Data is looked at every 20 minutes in order to make decisions more efficiently. Dickey's use of big data has helped them choose exactly what items to place on the menus. All the analytics used has improved the restaurant's performance. Following these five metrics: sales, simplicity of preparation, profitability, quality, and brand. If all targets are met, they become the permanent fixtures for which ever one of the 514 restaurants they operate. iOLAP has delivered the data framework behind Dickey's big data operation. As CIO Laura Rea Dickey said, "We've been very fortunate in finding an excellent partner, and being able to pull together technology that's really met our needs - we've made barbecue and big data a kind of strange reality." Read More.

Tabletop Tech Improves the Restaurant Industry

Customers want a stress-free experience when they go out to eat. They want quality service and expect efficiency from their waiter/waitress. On a busy Friday night, service tends to be a little slower. Making it longer for customers to place their orders, receive their food, and pay to leave. But that's not that case anymore. Thanks to technology, customer to server relationships are beginning to wither away in hopes to increase customer satisfaction.

A new point-of-sale system being used is called RAIL. It's a digital checkbook that runs on Wi-Fi. So when guests receive it, they get their itemized receipt right away and can pay the bill immediately. Or maybe they prefer to use their own system of payment. TabbedOut and Zapper allows customers to use their mobile app to pay their tabs directly from their device. They could also be faced with a tablet at the table. This will ensure a customer's security, as well as enhance the speed at which the restaurant runs. How it works is fairly simple. The option of viewing the menu is right there. After that, placing the order. When the meal comes to an end, instead of having to wait for their credit cards to process, customers pay immediately at the table without their card ever leaving their hand. Read More.

Instagram's Impact in Professional Cooking

Over the past few years, social media has brought many companies a great deal of publicity. Everyone wants their followers to know where they've been and what they're doing. One of the most used hashtags on Instagram is #food, with 178 million photos. Alongside #foodporn, with 56 million photos. "It's all about the exposure," said Dominique Crenn of Atelier Crenn in San Francisco. "Instagram came to give a voice to chefs and to the food they serve." Chef's are enjoying this way of displaying their foods. That it makes them want to perfect the presentation and the way it taste, so that we feel more compelled to snap a photo and post it everywhere.

Clearly, Instagram and social media marketing can be a powerful tool to grow a Chef's reputation. Of course this all depends on the quality of the photos. These days, people are sharing their experiences virtually. So this can cause some tension for a chef. Making sure that not only the food is displayed properly but that the setting looks just as good. There are many chef's who detest the fact that their customers approach the food like it's a photo shoot and some even ban mobile devices from the restaurant. How technology really enhanced the dining experience, though? The photo posting process is somewhat extensive– by the time a diner finished picking the right filter, choosing the hashtags, and waiting restless to see that first like - the food is now cold. Nonetheless, social sharing has become part of consumer's lives, so embracing the guests love for it can go a long way. Read More.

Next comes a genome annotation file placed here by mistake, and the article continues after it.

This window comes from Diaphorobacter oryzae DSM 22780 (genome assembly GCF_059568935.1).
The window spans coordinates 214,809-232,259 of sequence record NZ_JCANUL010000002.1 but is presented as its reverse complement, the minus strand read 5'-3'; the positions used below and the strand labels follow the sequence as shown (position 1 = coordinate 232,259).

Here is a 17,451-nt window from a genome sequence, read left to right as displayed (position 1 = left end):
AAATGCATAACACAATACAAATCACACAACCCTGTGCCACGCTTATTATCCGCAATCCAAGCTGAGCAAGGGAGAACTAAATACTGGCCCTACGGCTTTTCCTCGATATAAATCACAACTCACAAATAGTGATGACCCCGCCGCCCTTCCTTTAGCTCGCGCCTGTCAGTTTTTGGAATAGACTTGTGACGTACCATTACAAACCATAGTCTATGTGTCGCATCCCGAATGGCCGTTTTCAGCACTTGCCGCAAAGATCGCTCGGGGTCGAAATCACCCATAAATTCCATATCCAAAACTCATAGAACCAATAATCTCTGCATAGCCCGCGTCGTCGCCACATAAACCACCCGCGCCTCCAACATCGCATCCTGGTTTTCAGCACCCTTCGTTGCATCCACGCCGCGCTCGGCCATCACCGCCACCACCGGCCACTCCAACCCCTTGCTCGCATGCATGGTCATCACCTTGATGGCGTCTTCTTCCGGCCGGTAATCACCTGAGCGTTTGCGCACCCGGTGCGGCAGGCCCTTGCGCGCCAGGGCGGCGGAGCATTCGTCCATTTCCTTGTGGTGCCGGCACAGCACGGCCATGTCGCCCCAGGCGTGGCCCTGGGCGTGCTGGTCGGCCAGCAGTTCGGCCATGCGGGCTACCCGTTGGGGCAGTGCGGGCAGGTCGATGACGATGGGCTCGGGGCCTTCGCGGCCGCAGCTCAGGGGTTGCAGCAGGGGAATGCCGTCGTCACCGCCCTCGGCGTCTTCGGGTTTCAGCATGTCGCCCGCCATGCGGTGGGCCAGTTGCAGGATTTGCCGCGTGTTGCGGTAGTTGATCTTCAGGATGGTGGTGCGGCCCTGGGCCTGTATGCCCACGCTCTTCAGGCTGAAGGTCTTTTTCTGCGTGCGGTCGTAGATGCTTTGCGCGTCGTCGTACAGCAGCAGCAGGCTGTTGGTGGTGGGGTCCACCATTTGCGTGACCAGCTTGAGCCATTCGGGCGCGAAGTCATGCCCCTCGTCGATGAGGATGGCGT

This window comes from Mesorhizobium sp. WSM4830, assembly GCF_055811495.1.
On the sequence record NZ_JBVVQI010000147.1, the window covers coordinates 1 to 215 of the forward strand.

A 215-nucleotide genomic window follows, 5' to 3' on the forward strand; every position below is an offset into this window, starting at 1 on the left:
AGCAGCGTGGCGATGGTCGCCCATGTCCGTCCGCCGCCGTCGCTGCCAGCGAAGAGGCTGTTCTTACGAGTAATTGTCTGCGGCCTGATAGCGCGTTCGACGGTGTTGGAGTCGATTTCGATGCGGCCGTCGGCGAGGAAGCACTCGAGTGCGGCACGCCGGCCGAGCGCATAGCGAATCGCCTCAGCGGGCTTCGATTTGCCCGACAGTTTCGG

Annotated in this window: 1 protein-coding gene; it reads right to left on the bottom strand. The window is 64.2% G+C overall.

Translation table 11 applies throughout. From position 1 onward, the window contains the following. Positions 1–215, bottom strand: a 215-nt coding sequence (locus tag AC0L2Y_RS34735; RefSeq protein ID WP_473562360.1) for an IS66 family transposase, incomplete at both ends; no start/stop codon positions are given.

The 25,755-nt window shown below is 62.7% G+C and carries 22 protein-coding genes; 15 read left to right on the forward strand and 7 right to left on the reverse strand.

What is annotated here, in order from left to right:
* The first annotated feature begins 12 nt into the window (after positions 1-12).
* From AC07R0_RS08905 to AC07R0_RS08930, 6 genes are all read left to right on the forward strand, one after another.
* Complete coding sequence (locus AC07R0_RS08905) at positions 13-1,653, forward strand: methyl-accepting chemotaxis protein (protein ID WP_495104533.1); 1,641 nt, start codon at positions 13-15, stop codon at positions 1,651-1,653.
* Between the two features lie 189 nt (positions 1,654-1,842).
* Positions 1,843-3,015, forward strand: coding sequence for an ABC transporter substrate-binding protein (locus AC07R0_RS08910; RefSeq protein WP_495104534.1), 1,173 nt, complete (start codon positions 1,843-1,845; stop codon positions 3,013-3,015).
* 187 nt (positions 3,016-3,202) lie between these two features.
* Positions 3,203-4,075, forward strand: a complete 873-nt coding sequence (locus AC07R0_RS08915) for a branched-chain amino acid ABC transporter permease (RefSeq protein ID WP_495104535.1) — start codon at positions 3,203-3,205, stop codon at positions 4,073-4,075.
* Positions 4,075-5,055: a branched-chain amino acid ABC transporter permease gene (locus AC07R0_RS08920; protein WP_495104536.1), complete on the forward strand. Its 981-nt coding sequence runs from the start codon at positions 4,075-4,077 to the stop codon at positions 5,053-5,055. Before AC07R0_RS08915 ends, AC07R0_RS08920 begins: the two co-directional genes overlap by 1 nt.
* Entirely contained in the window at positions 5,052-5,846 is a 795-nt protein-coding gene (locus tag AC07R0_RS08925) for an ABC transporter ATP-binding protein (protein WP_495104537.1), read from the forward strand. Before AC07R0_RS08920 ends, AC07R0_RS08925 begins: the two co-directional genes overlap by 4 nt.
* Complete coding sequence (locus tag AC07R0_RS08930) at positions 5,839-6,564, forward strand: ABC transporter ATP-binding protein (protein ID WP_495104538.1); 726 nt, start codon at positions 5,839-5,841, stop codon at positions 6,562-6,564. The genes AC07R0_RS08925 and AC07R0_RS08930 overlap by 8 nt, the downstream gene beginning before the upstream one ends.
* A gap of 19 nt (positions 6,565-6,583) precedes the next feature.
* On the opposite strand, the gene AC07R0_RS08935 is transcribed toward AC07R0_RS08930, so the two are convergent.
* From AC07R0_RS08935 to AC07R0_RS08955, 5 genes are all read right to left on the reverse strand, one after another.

Tweeting Emojis to Order Food


New month, new ideas? June just started and we have a new online ordering system to look forward too. Fooji (Food and emoji combined) is launching this month, allowing consumers to tweet the food emoji they're in the mood for @gofooji and have it delivered to them. The company was founded by two employees for WeStyle, style advice app, Gregg Morton and Erik Zamudio. 

The consumer creates an account that is linked to their twitter handle, they tweet the emoji, then Fooji will go ahead and select a local restaurant. Since the tweets will not include any writing, Fooji chooses where the food will be ordered from based off the top rated restaurants. A visit on the companies website reveals that all meals cost $15 and the consumer has no say on where they want the food to come from. So no preferences can be made, even for those who are allergic to certain foods. Now if you check out your emoji keyboard, you'll notice that we have a very limited amount of food emojis. Not to worry! Last week, Unicode announced 38 new emojis will be developed and designed to come out in 2016. Fooji is set to launch this month in New York City and hopefully expand to other cities. Read More.

Mobile App in Canada Aims to End Lunchtime Lineups

A college student in Toronto created a solution to deal with the long lines he would encounter trying to grab food in between classes. Always a believer in technology and fascinated by the convenience of mobile, Kabir Daswani founded Grabb, the mobile app that is taking the Toronto food app scene by storm. To avoid lines, users can pre-order and pre-pay with the app and they'll receive a notification when their food is ready for pick up. Approximate wait time is available in the app and access to where you are in the "virtual queue", how many people are using the app ahead of you. Currently, the app partners with about 30 Toronto restaurants including both large establishments and smaller local spots. Daswani has had a positive experience securing clients due to restaurant owners openness to technology. In order to stay relevant with Millennials, its not just about the food anymore. Branding and services that can be accessed with smartphones is just as important as what consumers are eating. Read More